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2 Data, Digital Identity and Antitrust Law: An Exploratory Study of Facebook’s Novi Digital Wallet

Authors: Wanjiku Karanja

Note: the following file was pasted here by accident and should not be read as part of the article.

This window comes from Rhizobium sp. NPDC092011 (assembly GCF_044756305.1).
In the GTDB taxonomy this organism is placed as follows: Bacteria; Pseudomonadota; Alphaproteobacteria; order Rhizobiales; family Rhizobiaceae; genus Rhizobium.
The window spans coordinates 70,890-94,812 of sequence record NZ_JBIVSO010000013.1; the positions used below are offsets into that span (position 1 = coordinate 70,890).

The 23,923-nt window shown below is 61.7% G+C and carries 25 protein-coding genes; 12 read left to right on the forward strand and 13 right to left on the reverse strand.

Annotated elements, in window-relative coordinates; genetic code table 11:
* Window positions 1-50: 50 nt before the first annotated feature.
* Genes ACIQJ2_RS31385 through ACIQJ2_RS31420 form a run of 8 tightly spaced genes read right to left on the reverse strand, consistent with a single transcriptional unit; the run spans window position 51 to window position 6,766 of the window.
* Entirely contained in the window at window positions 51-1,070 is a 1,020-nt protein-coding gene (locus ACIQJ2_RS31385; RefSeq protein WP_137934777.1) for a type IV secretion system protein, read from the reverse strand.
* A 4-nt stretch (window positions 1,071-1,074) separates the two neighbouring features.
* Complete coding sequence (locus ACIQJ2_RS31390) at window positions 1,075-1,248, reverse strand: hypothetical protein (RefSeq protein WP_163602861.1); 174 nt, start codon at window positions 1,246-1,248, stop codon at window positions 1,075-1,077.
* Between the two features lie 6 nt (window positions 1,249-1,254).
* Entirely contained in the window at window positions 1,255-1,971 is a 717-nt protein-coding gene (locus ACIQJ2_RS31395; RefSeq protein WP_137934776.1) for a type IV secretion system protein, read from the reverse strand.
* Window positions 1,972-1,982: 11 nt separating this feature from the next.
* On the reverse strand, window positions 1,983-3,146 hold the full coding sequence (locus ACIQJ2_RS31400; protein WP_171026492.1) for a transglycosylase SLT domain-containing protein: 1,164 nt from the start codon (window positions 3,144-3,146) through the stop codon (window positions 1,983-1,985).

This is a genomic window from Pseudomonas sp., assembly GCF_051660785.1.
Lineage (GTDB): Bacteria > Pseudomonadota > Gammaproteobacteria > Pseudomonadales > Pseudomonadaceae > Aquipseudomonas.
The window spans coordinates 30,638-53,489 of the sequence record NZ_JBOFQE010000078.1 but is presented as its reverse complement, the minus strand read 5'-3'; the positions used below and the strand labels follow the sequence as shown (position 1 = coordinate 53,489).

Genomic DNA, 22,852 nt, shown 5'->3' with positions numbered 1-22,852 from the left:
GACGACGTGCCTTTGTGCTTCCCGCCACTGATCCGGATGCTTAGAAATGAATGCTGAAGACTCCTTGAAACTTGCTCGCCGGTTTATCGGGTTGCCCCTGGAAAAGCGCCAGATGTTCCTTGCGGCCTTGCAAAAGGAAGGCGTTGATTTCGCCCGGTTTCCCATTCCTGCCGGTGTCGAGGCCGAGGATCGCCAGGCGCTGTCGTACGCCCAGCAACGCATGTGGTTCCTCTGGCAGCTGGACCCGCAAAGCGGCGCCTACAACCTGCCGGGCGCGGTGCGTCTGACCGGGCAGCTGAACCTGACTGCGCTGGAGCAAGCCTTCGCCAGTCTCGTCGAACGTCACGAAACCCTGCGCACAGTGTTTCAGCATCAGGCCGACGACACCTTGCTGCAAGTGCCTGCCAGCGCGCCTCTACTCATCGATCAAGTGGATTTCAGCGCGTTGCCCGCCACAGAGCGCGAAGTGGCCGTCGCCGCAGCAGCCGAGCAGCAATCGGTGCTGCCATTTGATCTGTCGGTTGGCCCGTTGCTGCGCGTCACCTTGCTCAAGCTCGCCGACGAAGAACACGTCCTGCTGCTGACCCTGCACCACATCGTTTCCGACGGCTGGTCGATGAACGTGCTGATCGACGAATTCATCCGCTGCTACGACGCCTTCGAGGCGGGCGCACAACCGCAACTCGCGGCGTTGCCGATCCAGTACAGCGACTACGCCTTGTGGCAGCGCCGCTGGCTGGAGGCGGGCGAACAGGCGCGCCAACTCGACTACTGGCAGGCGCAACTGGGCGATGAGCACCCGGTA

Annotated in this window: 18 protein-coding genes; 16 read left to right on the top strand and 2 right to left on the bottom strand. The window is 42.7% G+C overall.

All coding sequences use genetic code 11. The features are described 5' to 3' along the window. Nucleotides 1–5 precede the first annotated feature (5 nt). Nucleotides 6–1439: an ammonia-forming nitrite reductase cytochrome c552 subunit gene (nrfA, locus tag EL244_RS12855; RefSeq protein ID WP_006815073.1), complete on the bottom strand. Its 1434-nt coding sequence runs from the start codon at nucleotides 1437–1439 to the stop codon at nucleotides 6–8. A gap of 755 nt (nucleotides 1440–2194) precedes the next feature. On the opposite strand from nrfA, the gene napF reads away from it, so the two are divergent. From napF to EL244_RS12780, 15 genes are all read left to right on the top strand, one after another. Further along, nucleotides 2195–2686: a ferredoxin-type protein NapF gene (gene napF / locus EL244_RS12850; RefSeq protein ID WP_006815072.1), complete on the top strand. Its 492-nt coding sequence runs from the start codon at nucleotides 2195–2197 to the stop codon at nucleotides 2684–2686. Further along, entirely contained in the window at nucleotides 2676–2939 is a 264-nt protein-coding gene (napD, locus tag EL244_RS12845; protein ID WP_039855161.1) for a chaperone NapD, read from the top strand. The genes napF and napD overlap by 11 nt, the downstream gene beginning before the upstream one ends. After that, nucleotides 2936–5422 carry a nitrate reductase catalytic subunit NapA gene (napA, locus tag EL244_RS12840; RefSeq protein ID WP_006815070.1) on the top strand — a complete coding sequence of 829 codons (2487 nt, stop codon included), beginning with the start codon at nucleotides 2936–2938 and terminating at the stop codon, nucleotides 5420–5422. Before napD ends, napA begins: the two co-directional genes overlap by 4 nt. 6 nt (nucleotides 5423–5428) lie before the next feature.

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Facebook has monopoly power in the social networking market. It has grown and entrenched its monopoly power through the capture of its users’ data value chains. However, antitrust law’s consumer welfare roots have prevented it from effectively addressing the role of data capture in Facebook’s market dominance. These regulatory blind spots are augmented in Facebook’s proposed Diem cryptocurrency project and its Novi Digital wallet. Novi, which is Diem’s digital identity component, shall enable Facebook to collect an unprecedented volume of consumer data. Consequently, Novi has seismic implications on internet identity as the network effects of Facebook’s large user base could establish it as the de facto internet identity layer. Moreover, the large tracts of data Facebook shall collect through Novi shall further entrench Facebook's market power. As such, the attendant lock-in effects of this project shall be very difficult to reverse. Urgent regulatory action is therefore required to prevent this expansion of Facebook’s data resources and monopoly power. This research thus highlights the importance of data capture to competition and market health in the social networking industry. It utilizes interviews with key experts to empirically interrogate the impact of Facebook’s data capture and control of its users’ data value chains on its market power. This inquiry is contextualized against Novi’s expansive effect on Facebook’s data value chains. It thus addresses the novel antitrust issues arising at the nexus of Facebook’s monopoly power and the privacy of its users’ data. It also explores the impact of platform design principles, specifically data portability and data portability, in mitigating Facebook’s anti-competitive practices. As such, this study finds that Facebook is a powerful monopoly that dominates the social media industry to the detriment of potential competitors. Facebook derives its power from its size, annexure of the consumer data value chain, and control of its users’ social graphs. Additionally, the platform design principles of data interoperability and data portability are not a panacea to restoring competition in the social networking market. Their success depends on the establishment of robust technical standards and regulatory frameworks.